Distance to Boston: 11 miles
Population: Approx. 30,355
Lexington, Massachusetts was first settled in 1642 as a farming community. The town experienced rapid housing development after World War II with the growth of the Boston urban area and the decline of agriculture. While the town is primarily residential, a number of industries and commercial establishments employ more than 16,000 people in Lexington. Services and manufacturing are the two largest employment sectors.
Lexington has 6 elementary schools, 2 middle schools, and one high school. Lexington is also highly regarded in their program for students with special needs.
Lexington Center is a well-maintained area with retail stores, professional offices, banks, restaurants and also the Lexington Venue, one of the last remaining small town movie theatres in the area. Lexington is home of the National Heritage Museum, Francesca Anderson Fine Art and the Munroe Center for the Arts. The Cary Memorial Library is notable in several ways. It was America's first public library to be supported by taxes; it is the third busiest single library in Massachusetts; and it was listed as one of the finest libraries in the country in the January 1999 issue of American Libraries, the magazine of the American Library Association.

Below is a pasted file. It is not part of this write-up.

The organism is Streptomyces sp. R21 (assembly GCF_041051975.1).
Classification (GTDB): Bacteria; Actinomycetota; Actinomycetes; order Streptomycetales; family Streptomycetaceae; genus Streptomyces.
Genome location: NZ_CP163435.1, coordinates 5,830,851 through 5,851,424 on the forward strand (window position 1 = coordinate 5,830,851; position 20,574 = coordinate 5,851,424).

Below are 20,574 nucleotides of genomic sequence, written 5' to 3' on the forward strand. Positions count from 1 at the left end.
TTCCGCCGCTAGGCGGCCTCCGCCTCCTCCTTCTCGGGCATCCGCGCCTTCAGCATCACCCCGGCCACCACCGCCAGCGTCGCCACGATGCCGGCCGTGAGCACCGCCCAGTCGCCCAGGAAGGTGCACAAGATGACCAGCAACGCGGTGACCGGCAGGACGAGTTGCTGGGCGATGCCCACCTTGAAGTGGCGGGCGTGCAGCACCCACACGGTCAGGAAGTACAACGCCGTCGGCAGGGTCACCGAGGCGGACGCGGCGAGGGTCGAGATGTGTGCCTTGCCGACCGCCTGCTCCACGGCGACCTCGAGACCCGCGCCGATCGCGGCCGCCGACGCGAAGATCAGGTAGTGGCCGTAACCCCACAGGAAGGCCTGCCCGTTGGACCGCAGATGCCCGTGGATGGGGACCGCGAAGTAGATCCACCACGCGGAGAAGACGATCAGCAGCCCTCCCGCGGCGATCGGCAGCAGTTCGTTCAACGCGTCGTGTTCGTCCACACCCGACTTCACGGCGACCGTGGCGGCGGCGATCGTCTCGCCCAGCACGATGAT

Houses of Worship
- Chabad Center of Lexington
- Chinese Bible Church of Greater Boston
- The Church of Our Redeemer
- Countryside Bible Chapel
- First Parish Church
- Follen Community Church
- Grace Chapel Hancock Church (Congregational)
- Lexington Interfaith Garden
- Lexington United Methodist Church
- Pilgrim Congregational Church UCC
- Sacred Heart Parish
- Saint Brigid Parish
- St. John's Korean United Methodist Church
- Temple Emunah
- Temple Isaiah
- Trinity Covenant Church